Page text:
Monday, June 15, 2015


It's been busy around here. As summer comes in properly, the list of must-do items lengthens, while the weather gives fewer excuses. Among other tasks, I got the old fence around barn side of the North Paddock torn down, and ordered new "official" farm gates instead of old home-made ones. Aimee rebuilt two items of furniture, the coffee table from the porch, much-chewed by dogs, and a sideboard for which she has ordered a granite top, intending to make a surface for baking bread and rolling pie crust.

I would like to state for the record that I am quite definitely in favor of bread and pie.

The garden got weeded fully once and is in the process of getting weeded again. The truck and Aimee's Matrix passed their state inspections. I replaced the old doors in the kitchen with new, energy-efficient ones, which Aimee promptly painted "Colorado Dawn," AKA pastel orange for the rest of us.

The Land Rover got a second rear seal, which also leaked, prompting me to call a Land Rover mechanic I know for advice, which turned out to be wrong, and then I figured it out on my own and am now just waiting for parts. As a general result, I can now remove a Land Rover engine in only two hours, and it takes only three for me to refit one. Practice makes perfect, he said, glass half full.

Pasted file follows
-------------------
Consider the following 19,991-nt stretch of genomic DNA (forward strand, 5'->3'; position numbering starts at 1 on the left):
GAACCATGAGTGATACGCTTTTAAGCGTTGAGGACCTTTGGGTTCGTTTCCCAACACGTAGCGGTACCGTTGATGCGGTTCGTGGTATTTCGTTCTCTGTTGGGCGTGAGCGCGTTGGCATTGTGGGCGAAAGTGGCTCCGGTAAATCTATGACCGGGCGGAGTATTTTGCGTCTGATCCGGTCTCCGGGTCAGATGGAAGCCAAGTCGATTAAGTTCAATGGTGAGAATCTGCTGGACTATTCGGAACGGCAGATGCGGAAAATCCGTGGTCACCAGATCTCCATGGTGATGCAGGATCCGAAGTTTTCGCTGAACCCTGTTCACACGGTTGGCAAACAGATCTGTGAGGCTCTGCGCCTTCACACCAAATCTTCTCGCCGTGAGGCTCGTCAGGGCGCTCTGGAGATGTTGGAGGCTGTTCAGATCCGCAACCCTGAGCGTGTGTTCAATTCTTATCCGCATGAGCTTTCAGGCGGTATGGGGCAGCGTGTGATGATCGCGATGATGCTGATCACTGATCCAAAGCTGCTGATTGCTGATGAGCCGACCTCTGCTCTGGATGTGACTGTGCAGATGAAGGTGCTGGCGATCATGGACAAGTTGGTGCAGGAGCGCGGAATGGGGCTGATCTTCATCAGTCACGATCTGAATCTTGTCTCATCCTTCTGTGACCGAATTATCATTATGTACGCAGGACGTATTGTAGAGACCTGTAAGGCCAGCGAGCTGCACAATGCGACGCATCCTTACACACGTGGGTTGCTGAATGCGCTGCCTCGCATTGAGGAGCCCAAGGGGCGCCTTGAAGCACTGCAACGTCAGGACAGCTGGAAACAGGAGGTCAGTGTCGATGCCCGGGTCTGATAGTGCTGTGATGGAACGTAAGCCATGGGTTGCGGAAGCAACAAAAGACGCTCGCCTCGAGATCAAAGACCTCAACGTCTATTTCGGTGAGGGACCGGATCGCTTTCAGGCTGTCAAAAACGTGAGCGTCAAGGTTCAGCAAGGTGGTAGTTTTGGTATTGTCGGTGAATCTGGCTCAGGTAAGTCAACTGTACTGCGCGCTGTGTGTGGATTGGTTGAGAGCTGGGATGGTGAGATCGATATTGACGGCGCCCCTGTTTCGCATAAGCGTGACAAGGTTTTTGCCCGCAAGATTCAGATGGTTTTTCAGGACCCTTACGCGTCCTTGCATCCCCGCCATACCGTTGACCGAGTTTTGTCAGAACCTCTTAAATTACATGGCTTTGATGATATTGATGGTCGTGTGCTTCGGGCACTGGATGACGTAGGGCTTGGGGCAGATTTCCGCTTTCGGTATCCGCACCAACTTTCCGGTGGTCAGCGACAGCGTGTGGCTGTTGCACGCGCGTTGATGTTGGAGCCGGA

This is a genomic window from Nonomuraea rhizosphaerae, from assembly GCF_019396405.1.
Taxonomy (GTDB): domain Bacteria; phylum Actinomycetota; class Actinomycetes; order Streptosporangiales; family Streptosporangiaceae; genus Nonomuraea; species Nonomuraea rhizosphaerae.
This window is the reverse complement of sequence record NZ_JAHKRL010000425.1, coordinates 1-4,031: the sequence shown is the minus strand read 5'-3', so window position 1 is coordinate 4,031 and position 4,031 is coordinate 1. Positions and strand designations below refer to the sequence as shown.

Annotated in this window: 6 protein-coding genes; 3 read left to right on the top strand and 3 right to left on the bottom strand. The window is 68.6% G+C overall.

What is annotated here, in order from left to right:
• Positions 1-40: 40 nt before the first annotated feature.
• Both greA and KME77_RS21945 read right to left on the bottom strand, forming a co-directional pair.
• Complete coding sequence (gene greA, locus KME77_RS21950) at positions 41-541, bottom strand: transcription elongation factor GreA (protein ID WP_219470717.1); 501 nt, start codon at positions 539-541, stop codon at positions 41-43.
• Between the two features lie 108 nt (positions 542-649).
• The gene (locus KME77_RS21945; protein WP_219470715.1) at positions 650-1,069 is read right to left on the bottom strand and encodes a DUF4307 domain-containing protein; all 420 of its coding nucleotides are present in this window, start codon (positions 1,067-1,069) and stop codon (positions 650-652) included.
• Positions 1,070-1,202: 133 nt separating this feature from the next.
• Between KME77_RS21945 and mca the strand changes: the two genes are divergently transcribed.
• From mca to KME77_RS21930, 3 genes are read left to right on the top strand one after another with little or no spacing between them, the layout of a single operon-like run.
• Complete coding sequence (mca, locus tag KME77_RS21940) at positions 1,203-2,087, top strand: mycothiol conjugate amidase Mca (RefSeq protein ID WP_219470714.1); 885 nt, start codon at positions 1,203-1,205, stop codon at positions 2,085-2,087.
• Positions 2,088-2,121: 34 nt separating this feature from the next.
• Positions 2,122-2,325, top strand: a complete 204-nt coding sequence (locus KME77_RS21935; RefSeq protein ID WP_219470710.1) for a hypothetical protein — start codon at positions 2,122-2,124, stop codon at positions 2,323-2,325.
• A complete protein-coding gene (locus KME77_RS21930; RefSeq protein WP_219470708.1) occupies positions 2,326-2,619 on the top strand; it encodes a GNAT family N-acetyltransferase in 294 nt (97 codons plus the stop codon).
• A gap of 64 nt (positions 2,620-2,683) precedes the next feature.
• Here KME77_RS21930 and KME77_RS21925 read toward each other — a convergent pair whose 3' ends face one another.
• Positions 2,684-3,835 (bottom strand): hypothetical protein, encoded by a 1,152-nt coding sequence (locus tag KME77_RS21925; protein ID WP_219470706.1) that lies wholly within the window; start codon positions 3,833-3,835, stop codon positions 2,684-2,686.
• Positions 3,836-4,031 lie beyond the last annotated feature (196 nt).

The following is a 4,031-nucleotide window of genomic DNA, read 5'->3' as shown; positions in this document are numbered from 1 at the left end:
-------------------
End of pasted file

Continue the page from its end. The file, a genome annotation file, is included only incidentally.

Here's where the seal goes, right next to the rear main bearing journal. However, it goes on the outside of the pressure plates, not the inside. 

And this is the result of putting it on the inside.

I finally figured out where it goes Sunday, after a few hours of quiet tinkering. Who says an old dog can't teach himself a new trick?

And, last but not least, we looked after Roo.Who shows signs of walking soon. She can stand up and walk if she holds on to your fingers with both little hands.

Roo appears to take a "selfie."

No comments:

Post a Comment

Welcome to our Farm Blog.
The purpose of this blog is for Aimee and I to communicate with friends and family, with those of our students, and other folks in general who are interested in homesteading and farming activities.

The earliest posts, at the very end of the blog, tell the story of the Great Farm, our purchase of a fragment of that farm, the renovation of the homestead and its populating with people and animals. Go all the way to the last post in the archive and read backwards from there to get it in chronological order.

After getting tired of spam comments (up to a dozen or more per day), I required commentators to be Google "registered users". You can write me at if you have a serious comment or question and are not a registered user.

Spammers -- don't bother writing -- there's no way I will post your spam to my blog. Just go away.